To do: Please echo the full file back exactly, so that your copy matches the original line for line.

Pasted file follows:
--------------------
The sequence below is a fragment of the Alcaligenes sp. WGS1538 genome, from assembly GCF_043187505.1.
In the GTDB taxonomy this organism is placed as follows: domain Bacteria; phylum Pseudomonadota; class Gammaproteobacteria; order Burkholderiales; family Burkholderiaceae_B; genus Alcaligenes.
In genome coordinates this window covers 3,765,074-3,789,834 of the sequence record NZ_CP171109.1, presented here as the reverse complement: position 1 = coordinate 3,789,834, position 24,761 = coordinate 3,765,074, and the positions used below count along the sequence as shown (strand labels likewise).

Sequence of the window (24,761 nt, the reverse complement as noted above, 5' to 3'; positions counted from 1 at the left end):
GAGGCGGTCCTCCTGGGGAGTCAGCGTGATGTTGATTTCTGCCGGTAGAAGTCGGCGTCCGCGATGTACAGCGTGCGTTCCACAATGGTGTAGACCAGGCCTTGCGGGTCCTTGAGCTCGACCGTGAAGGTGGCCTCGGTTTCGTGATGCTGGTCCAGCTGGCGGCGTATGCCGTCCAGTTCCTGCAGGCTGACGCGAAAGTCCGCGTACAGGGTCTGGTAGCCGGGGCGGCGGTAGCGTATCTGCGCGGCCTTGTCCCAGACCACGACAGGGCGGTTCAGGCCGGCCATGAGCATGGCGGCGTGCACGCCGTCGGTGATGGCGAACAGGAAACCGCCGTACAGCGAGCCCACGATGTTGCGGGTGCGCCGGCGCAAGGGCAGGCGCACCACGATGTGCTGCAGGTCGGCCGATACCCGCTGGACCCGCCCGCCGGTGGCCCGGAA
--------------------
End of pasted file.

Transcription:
The sequence below is a fragment of the Alcaligenes sp. WGS1538 genome, from assembly GCF_043187505.1.
In the GTDB taxonomy this organism is placed as follows: domain Bacteria; phylum Pseudomonadota; class Gammaproteobacteria; order Burkholderiales; family Burkholderiaceae_B; genus Alcaligenes.
In genome coordinates this window covers 3,765,074-3,789,834 of the sequence record NZ_CP171109.1, presented here as the reverse complement: position 1 = coordinate 3,789,834, position 24,761 = coordinate 3,765,074, and the positions used below count along the sequence as shown (strand labels likewise).

Sequence of the window (24,761 nt, the reverse complement as noted above, 5' to 3'; positions counted from 1 at the left end):
GAGGCGGTCCTCCTGGGGAGTCAGCGTGATGTTGATTTCTGCCGGTAGAAGTCGGCGTCCGCGATGTACAGCGTGCGTTCCACAATGGTGTAGACCAGGCCTTGCGGGTCCTTGAGCTCGACCGTGAAGGTGGCCTCGGTTTCGTGATGCTGGTCCAGCTGGCGGCGTATGCCGTCCAGTTCCTGCAGGCTGACGCGAAAGTCCGCGTACAGGGTCTGGTAGCCGGGGCGGCGGTAGCGTATCTGCGCGGCCTTGTCCCAGACCACGACAGGGCGGTTCAGGCCGGCCATGAGCATGGCGGCGTGCACGCCGTCGGTGATGGCGAACAGGAAACCGCCGTACAGCGAGCCCACGATGTTGCGGGTGCGCCGGCGCAAGGGCAGGCGCACCACGATGTGCTGCAGGTCGGCCGATACCCGCTGGACCCGCCCGCCGGTGGCCCGGAA